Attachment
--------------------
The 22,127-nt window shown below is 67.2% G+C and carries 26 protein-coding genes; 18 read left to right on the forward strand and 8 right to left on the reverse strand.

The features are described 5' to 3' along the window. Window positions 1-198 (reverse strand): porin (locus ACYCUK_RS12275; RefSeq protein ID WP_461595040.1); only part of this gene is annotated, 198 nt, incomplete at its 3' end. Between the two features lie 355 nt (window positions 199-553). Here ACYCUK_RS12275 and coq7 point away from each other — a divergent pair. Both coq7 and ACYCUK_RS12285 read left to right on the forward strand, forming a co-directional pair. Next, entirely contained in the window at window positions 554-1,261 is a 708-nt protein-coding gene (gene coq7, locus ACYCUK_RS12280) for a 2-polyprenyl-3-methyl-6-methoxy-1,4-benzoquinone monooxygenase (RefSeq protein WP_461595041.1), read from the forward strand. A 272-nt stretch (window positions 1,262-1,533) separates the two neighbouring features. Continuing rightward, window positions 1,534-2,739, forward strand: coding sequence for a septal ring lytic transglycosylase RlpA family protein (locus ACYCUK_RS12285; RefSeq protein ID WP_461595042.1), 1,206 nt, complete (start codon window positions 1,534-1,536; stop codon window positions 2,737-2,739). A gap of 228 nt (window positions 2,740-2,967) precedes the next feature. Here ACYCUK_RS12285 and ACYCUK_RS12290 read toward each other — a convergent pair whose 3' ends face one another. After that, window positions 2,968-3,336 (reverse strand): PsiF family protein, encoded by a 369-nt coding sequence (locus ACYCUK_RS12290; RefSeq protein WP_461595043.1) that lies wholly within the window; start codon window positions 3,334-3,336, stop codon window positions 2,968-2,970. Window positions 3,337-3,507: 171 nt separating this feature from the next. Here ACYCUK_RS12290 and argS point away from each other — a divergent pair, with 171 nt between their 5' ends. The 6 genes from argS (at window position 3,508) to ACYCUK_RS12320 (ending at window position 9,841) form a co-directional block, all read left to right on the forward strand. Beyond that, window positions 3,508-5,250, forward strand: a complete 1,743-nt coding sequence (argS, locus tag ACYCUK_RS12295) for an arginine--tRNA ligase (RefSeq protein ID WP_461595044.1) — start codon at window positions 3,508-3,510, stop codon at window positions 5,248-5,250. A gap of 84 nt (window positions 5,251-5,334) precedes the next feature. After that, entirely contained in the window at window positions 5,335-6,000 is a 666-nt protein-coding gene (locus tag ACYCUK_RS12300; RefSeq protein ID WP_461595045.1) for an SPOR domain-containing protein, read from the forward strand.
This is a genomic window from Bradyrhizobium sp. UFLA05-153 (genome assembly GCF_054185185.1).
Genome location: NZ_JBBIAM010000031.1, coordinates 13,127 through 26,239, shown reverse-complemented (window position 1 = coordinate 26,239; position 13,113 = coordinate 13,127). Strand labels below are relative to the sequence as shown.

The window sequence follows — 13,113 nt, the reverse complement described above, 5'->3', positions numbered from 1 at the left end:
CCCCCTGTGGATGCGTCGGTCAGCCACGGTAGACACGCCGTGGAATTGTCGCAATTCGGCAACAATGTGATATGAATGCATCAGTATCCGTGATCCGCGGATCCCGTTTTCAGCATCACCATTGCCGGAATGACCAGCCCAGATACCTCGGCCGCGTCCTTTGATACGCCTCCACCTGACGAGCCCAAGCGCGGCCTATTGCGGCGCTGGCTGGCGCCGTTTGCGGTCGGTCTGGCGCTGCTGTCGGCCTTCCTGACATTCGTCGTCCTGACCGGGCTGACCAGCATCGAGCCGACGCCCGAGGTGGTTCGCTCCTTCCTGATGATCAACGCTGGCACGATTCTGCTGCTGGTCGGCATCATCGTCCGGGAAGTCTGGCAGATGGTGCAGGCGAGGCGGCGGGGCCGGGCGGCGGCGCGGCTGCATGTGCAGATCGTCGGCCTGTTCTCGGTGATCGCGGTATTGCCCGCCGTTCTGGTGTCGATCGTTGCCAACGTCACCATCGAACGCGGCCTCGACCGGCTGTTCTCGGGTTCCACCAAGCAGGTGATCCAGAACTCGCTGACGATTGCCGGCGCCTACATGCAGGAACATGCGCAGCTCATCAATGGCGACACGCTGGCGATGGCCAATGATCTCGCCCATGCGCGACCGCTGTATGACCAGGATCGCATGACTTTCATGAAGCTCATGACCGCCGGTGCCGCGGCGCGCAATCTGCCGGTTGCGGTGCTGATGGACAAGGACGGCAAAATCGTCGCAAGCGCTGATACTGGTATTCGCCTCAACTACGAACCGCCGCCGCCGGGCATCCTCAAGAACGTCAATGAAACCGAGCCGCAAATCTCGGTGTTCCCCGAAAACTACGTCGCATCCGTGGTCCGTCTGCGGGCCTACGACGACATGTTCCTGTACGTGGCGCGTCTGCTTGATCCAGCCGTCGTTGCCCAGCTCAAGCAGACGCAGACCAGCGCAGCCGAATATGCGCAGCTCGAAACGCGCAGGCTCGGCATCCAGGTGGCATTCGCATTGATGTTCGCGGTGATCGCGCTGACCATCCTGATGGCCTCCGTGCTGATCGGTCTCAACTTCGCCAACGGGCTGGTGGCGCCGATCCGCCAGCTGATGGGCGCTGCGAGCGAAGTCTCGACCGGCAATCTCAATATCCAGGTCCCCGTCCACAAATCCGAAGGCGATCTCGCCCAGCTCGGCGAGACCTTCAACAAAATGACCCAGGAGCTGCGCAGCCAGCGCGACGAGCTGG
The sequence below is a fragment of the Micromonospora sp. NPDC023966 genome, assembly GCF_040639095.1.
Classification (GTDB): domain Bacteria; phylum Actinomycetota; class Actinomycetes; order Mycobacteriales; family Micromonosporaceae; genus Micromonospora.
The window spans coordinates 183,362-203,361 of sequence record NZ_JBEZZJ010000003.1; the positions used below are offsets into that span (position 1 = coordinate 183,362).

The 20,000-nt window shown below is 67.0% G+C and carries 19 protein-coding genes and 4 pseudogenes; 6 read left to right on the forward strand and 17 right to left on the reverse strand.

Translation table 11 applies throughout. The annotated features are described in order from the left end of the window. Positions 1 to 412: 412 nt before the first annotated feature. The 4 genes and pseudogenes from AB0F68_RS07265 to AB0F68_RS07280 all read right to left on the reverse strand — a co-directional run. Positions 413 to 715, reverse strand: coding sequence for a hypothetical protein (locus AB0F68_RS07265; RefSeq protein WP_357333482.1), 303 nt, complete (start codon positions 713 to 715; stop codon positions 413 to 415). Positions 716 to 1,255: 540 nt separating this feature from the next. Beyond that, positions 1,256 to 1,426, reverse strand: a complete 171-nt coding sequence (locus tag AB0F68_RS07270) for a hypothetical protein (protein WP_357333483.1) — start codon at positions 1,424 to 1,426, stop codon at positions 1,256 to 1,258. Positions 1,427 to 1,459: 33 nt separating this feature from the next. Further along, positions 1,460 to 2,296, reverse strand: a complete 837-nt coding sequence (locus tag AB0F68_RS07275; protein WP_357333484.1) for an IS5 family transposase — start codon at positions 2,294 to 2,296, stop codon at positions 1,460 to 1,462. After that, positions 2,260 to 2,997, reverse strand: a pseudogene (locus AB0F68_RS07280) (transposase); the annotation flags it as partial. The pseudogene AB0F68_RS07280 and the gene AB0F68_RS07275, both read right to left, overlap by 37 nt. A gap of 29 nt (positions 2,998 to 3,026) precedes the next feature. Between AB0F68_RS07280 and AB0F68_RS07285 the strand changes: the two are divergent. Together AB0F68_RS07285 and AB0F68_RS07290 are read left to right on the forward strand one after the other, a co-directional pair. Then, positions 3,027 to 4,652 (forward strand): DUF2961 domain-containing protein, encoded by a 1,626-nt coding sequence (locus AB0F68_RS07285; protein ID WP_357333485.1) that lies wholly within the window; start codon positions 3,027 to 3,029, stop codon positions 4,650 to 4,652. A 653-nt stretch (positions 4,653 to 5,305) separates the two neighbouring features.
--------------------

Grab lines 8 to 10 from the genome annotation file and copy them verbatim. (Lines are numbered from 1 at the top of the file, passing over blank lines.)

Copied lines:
Classification (GTDB): domain Bacteria; phylum Actinomycetota; class Actinomycetes; order Mycobacteriales; family Micromonosporaceae; genus Micromonospora.
The window spans coordinates 183,362-203,361 of sequence record NZ_JBEZZJ010000003.1; the positions used below are offsets into that span (position 1 = coordinate 183,362).

The 20,000-nt window shown below is 67.0% G+C and carries 19 protein-coding genes and 4 pseudogenes; 6 read left to right on the forward strand and 17 right to left on the reverse strand.